‘No, not really. It’s one of those different things. You know, with certain ones you can make them look fairly realistic, photo like. I enjoy doing them because they are different when people show them off; they are not a normal looking tattoo. So it gives people that wow, that’s nice factor. I mean you have no room for error with them at all. It’s not like when you are putting a bit of tribal on, that allows for a bit of artistic license. That’s what people are paying for. But then all tattoos should be like that. You should excert the same amount of effort on each one, regardless of the design.

I’m heavily influenced by people in general. Salvador Dali was the main thing when I was in school; he was so different and such a character. He did things differently and he was very particular when he did his paintings as well. As far as tattooists go, obviously there is Bob Tyrrell and Tom Renshaw, they do some very fine soft work, which is my cup of tea. I like big bold stuff just as much. The only thing I find around this area is that people don’t tend to go for the bigger stuff at the moment. That is slowly changed over the last year or so, more so with this shop being here. They have seen the sort of stuff they can have, big bold colour. It can be affordable when they plan it to a certain degree, but Swansea, South Wales is a little bit of the country, when compared to London, they are not so experimental here. When people come in here, compared with the other shop I was in, we do a lot more sleeve work here. They plan it a lot more, folk do a lot of work on the Internet, and they come in with lots of pictures, which is great for us. We then know where we are going with the design and it’s just down to us to draw the thing then. It can take a while obviously because as you know it’s a sort of planning stuff, we don’t always like to just draw stuff on skin unless the customer knows us really well and knows the type of thing we can do. Then we can get away with murder!’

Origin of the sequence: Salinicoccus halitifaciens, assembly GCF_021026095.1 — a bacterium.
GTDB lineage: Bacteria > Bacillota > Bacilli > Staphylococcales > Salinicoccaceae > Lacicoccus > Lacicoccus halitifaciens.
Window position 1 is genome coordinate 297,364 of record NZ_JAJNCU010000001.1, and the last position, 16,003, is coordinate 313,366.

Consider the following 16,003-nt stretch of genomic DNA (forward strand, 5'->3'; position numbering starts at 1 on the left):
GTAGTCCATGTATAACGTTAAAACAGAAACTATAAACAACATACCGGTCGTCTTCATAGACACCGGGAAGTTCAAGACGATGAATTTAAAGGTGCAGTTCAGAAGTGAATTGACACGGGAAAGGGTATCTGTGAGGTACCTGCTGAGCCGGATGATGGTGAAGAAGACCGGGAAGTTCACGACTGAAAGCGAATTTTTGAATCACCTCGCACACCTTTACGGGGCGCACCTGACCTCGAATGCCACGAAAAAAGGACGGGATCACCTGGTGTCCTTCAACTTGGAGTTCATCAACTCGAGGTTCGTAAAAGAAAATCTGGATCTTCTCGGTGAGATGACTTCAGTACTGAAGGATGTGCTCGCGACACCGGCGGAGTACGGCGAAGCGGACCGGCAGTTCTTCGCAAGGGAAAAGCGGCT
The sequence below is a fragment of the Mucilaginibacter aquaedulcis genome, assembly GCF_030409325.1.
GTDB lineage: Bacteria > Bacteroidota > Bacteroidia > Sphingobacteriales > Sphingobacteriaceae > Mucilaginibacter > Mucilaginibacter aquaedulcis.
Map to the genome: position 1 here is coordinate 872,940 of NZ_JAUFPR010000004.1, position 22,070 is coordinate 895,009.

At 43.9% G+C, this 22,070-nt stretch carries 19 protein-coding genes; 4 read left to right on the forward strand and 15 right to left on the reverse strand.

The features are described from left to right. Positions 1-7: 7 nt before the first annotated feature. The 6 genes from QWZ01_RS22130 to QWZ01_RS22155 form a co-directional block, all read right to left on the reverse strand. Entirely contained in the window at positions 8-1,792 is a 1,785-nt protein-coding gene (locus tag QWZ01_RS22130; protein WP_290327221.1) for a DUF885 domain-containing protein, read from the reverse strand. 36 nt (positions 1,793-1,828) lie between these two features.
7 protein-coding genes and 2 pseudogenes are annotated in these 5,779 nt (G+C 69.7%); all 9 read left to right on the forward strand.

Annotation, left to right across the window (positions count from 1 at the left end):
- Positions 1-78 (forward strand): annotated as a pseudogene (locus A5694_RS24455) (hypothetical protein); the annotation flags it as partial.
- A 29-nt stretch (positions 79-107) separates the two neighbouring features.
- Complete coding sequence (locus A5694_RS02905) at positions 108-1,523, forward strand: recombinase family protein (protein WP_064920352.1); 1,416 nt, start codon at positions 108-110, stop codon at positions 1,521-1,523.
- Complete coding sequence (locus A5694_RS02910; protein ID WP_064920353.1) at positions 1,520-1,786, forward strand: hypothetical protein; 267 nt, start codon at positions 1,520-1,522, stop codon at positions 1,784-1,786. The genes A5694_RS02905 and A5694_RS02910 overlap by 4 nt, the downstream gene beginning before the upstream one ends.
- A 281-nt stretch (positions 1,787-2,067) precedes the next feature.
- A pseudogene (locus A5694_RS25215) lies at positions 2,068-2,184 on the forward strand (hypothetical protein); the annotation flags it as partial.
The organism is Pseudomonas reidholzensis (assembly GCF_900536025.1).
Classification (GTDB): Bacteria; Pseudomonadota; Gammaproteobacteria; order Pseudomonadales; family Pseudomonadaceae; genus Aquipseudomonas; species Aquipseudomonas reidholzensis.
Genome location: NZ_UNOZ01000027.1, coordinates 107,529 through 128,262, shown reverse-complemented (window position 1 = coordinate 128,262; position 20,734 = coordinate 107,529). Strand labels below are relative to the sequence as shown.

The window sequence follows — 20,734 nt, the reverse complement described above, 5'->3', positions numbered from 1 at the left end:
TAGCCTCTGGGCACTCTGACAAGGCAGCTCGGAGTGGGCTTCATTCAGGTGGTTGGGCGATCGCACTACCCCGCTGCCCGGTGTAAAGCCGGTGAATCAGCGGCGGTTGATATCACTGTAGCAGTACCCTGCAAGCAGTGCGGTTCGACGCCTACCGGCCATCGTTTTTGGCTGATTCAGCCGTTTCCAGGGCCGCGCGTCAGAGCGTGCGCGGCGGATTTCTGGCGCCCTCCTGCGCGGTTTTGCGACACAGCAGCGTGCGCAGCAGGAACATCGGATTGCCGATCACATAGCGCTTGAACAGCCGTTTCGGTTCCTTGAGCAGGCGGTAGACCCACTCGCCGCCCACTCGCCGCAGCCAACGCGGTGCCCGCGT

I found it quite strange that Chris just took the bull by the horns and opened a studio with no experience. Surely there must be folk that have helped you along the way? Would you like to thank any of them?‘No not really (laughs). As I have said everybody does it their own way and I started my original business on my own, I didn’t know a lot about it but I just fumbled through. I will probably get slagged off for that, a lot of people do. But I am still working.

At the time I didn’t have anything to set a level to, I just did it as if I was drawing and I did it like that really. The science of setting up machines came with time and a bit of messing about. I had time on my hands to see how to take them apart and bits and bobs. I was making needles and stuff like that. When you’re on your own and you have got to learn pretty quickly. It wouldn’t work for everybody but it worked for me.